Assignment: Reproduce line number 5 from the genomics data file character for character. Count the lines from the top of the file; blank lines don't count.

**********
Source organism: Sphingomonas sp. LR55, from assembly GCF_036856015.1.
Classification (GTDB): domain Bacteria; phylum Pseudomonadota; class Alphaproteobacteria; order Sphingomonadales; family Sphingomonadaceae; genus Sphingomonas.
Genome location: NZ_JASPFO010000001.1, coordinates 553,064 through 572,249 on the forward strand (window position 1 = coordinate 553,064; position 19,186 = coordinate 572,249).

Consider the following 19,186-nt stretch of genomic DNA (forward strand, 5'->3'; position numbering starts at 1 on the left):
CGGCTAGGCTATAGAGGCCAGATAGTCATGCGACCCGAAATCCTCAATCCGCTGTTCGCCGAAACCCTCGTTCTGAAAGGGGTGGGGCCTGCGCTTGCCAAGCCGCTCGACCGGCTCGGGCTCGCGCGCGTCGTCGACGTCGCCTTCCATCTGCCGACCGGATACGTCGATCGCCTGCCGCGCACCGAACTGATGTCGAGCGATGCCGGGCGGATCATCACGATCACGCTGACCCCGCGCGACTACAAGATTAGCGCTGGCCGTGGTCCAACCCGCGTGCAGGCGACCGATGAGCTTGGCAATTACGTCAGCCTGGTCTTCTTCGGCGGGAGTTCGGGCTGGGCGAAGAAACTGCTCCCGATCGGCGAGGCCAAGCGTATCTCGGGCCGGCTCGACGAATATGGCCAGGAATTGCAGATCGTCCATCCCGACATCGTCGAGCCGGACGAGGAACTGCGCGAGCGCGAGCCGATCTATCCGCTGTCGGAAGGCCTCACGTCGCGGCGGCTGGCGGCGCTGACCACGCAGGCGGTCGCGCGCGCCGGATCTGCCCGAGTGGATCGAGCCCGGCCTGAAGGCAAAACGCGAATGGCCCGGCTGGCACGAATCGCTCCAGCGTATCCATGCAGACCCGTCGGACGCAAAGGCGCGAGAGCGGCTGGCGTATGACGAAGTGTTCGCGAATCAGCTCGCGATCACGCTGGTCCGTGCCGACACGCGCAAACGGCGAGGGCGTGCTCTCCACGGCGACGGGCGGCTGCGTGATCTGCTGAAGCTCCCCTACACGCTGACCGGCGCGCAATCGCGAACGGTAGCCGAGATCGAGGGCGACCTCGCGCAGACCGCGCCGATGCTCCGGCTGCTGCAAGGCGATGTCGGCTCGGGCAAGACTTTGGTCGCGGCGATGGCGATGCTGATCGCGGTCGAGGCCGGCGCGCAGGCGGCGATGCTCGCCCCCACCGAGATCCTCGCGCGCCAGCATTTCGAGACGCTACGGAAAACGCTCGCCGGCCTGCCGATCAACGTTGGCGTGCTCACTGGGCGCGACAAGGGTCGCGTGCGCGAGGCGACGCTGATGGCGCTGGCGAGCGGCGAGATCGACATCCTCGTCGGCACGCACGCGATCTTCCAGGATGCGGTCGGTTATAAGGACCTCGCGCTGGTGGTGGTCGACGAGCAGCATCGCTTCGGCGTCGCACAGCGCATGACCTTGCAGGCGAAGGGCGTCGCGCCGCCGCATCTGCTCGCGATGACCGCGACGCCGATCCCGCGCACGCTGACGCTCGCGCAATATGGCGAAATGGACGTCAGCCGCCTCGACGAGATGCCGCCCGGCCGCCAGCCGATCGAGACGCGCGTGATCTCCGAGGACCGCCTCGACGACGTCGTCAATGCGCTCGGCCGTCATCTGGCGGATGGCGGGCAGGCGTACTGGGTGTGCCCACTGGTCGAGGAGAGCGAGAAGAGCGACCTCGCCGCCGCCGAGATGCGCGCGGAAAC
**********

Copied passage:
CGGCTAGGCTATAGAGGCCAGATAGTCATGCGACCCGAAATCCTCAATCCGCTGTTCGCCGAAACCCTCGTTCTGAAAGGGGTGGGGCCTGCGCTTGCCAAGCCGCTCGACCGGCTCGGGCTCGCGCGCGTCGTCGACGTCGCCTTCCATCTGCCGACCGGATACGTCGATCGCCTGCCGCGCACCGAACTGATGTCGAGCGATGCCGGGCGGATCATCACGATCACGCTGACCCCGCGCGACTACAAGATTAGCGCTGGCCGTGGTCCAACCCGCGTGCAGGCGACCGATGAGCTTGGCAATTACGTCAGCCTGGTCTTCTTCGGCGGGAGTTCGGGCTGGGCGAAGAAACTGCTCCCGATCGGCGAGGCCAAGCGTATCTCGGGCCGGCTCGACGAATATGGCCAGGAATTGCAGATCGTCCATCCCGACATCGTCGAGCCGGACGAGGAACTGCGCGAGCGCGAGCCGATCTATCCGCTGTCGGAAGGCCTCACGTCGCGGCGGCTGGCGGCGCTGACCACGCAGGCGGTCGCGCGCGCCGGATCTGCCCGAGTGGATCGAGCCCGGCCTGAAGGCAAAACGCGAATGGCCCGGCTGGCACGAATCGCTCCAGCGTATCCATGCAGACCCGTCGGACGCAAAGGCGCGAGAGCGGCTGGCGTATGACGAAGTGTTCGCGAATCAGCTCGCGATCACGCTGGTCCGTGCCGACACGCGCAAACGGCGAGGGCGTGCTCTCCACGGCGACGGGCGGCTGCGTGATCTGCTGAAGCTCCCCTACACGCTGACCGGCGCGCAATCGCGAACGGTAGCCGAGATCGAGGGCGACCTCGCGCAGACCGCGCCGATGCTCCGGCTGCTGCAAGGCGATGTCGGCTCGGGCAAGACTTTGGTCGCGGCGATGGCGATGCTGATCGCGGTCGAGGCCGGCGCGCAGGCGGCGATGCTCGCCCCCACCGAGATCCTCGCGCGCCAGCATTTCGAGACGCTACGGAAAACGCTCGCCGGCCTGCCGATCAACGTTGGCGTGCTCACTGGGCGCGACAAGGGTCGCGTGCGCGAGGCGACGCTGATGGCGCTGGCGAGCGGCGAGATCGACATCCTCGTCGGCACGCACGCGATCTTCCAGGATGCGGTCGGTTATAAGGACCTCGCGCTGGTGGTGGTCGACGAGCAGCATCGCTTCGGCGTCGCACAGCGCATGACCTTGCAGGCGAAGGGCGTCGCGCCGCCGCATCTGCTCGCGATGACCGCGACGCCGATCCCGCGCACGCTGACGCTCGCGCAATATGGCGAAATGGACGTCAGCCGCCTCGACGAGATGCCGCCCGGCCGCCAGCCGATCGAGACGCGCGTGATCTCCGAGGACCGCCTCGACGACGTCGTCAATGCGCTCGGCCGTCATCTGGCGGATGGCGGGCAGGCGTACTGGGTGTGCCCACTGGTCGAGGAGAGCGAGAAGAGCGACCTCGCCGCCGCCGAGATGCGCGCGGAAAC